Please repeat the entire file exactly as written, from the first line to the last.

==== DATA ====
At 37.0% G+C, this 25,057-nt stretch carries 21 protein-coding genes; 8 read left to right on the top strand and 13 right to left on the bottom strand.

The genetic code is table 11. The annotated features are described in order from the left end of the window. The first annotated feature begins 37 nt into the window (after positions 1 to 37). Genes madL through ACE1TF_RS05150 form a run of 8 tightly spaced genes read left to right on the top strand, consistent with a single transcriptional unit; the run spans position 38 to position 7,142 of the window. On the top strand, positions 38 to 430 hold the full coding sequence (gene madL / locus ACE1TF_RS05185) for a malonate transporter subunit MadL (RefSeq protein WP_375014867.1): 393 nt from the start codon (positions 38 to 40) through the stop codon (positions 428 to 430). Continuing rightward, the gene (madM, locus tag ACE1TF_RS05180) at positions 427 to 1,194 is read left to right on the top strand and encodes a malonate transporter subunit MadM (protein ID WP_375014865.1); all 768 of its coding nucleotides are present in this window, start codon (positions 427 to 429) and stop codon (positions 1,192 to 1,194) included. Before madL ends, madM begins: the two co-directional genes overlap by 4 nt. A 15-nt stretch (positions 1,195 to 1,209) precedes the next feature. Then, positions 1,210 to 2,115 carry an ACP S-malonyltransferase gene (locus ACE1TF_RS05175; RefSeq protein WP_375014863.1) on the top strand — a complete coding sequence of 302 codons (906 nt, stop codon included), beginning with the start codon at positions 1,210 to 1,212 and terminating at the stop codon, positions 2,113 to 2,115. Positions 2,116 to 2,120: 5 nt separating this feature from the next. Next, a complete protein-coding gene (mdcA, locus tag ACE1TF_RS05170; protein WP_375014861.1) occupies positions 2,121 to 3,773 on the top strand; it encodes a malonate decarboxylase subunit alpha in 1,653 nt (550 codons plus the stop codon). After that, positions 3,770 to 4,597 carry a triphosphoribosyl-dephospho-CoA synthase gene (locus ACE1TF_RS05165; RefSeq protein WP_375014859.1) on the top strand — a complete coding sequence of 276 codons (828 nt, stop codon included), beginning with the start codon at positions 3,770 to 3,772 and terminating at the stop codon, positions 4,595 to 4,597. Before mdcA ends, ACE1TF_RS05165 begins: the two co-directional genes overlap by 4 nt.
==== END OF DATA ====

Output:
At 37.0% G+C, this 25,057-nt stretch carries 21 protein-coding genes; 8 read left to right on the top strand and 13 right to left on the bottom strand.

The genetic code is table 11. The annotated features are described in order from the left end of the window. The first annotated feature begins 37 nt into the window (after positions 1 to 37). Genes madL through ACE1TF_RS05150 form a run of 8 tightly spaced genes read left to right on the top strand, consistent with a single transcriptional unit; the run spans position 38 to position 7,142 of the window. On the top strand, positions 38 to 430 hold the full coding sequence (gene madL / locus ACE1TF_RS05185) for a malonate transporter subunit MadL (RefSeq protein WP_375014867.1): 393 nt from the start codon (positions 38 to 40) through the stop codon (positions 428 to 430). Continuing rightward, the gene (madM, locus tag ACE1TF_RS05180) at positions 427 to 1,194 is read left to right on the top strand and encodes a malonate transporter subunit MadM (protein ID WP_375014865.1); all 768 of its coding nucleotides are present in this window, start codon (positions 427 to 429) and stop codon (positions 1,192 to 1,194) included. Before madL ends, madM begins: the two co-directional genes overlap by 4 nt. A 15-nt stretch (positions 1,195 to 1,209) precedes the next feature. Then, positions 1,210 to 2,115 carry an ACP S-malonyltransferase gene (locus ACE1TF_RS05175; RefSeq protein WP_375014863.1) on the top strand — a complete coding sequence of 302 codons (906 nt, stop codon included), beginning with the start codon at positions 1,210 to 1,212 and terminating at the stop codon, positions 2,113 to 2,115. Positions 2,116 to 2,120: 5 nt separating this feature from the next. Next, a complete protein-coding gene (mdcA, locus tag ACE1TF_RS05170; protein WP_375014861.1) occupies positions 2,121 to 3,773 on the top strand; it encodes a malonate decarboxylase subunit alpha in 1,653 nt (550 codons plus the stop codon). After that, positions 3,770 to 4,597 carry a triphosphoribosyl-dephospho-CoA synthase gene (locus ACE1TF_RS05165; RefSeq protein WP_375014859.1) on the top strand — a complete coding sequence of 276 codons (828 nt, stop codon included), beginning with the start codon at positions 3,770 to 3,772 and terminating at the stop codon, positions 4,595 to 4,597. Before mdcA ends, ACE1TF_RS05165 begins: the two co-directional genes overlap by 4 nt.